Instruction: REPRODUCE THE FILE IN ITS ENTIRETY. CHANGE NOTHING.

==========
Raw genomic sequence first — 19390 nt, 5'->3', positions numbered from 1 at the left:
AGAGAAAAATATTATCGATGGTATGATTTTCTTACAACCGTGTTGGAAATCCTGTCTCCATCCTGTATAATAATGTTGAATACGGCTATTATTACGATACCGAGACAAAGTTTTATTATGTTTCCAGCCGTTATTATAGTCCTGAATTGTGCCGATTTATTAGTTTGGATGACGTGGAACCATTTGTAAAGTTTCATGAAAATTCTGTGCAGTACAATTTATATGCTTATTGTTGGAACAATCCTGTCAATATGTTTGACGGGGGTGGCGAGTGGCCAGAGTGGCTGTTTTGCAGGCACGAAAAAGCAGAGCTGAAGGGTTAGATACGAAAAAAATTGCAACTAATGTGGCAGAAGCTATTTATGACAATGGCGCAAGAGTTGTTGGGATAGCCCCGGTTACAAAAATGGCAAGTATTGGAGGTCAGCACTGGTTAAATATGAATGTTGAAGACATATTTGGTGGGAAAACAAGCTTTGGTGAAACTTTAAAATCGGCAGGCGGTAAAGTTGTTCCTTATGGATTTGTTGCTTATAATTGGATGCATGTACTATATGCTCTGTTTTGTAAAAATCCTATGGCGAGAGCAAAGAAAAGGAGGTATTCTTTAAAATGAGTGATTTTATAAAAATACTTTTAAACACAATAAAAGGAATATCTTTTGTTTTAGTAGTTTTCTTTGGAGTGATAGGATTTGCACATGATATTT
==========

Raw genomic sequence first — 19390 nt, 5'->3', positions numbered from 1 at the left:
AGAGAAAAATATTATCGATGGTATGATTTTCTTACAACCGTGTTGGAAATCCTGTCTCCATCCTGTATAATAATGTTGAATACGGCTATTATTACGATACCGAGACAAAGTTTTATTATGTTTCCAGCCGTTATTATAGTCCTGAATTGTGCCGATTTATTAGTTTGGATGACGTGGAACCATTTGTAAAGTTTCATGAAAATTCTGTGCAGTACAATTTATATGCTTATTGTTGGAACAATCCTGTCAATATGTTTGACGGGGGTGGCGAGTGGCCAGAGTGGCTGTTTTGCAGGCACGAAAAAGCAGAGCTGAAGGGTTAGATACGAAAAAAATTGCAACTAATGTGGCAGAAGCTATTTATGACAATGGCGCAAGAGTTGTTGGGATAGCCCCGGTTACAAAAATGGCAAGTATTGGAGGTCAGCACTGGTTAAATATGAATGTTGAAGACATATTTGGTGGGAAAACAAGCTTTGGTGAAACTTTAAAATCGGCAGGCGGTAAAGTTGTTCCTTATGGATTTGTTGCTTATAATTGGATGCATGTACTATATGCTCTGTTTTGTAAAAATCCTATGGCGAGAGCAAAGAAAAGGAGGTATTCTTTAAAATGAGTGATTTTATAAAAATACTTTTAAACACAATAAAAGGAATATCTTTTGTTTTAGTAGTTTTCTTTGGAGTGATAGGATTTGCACATGATATTT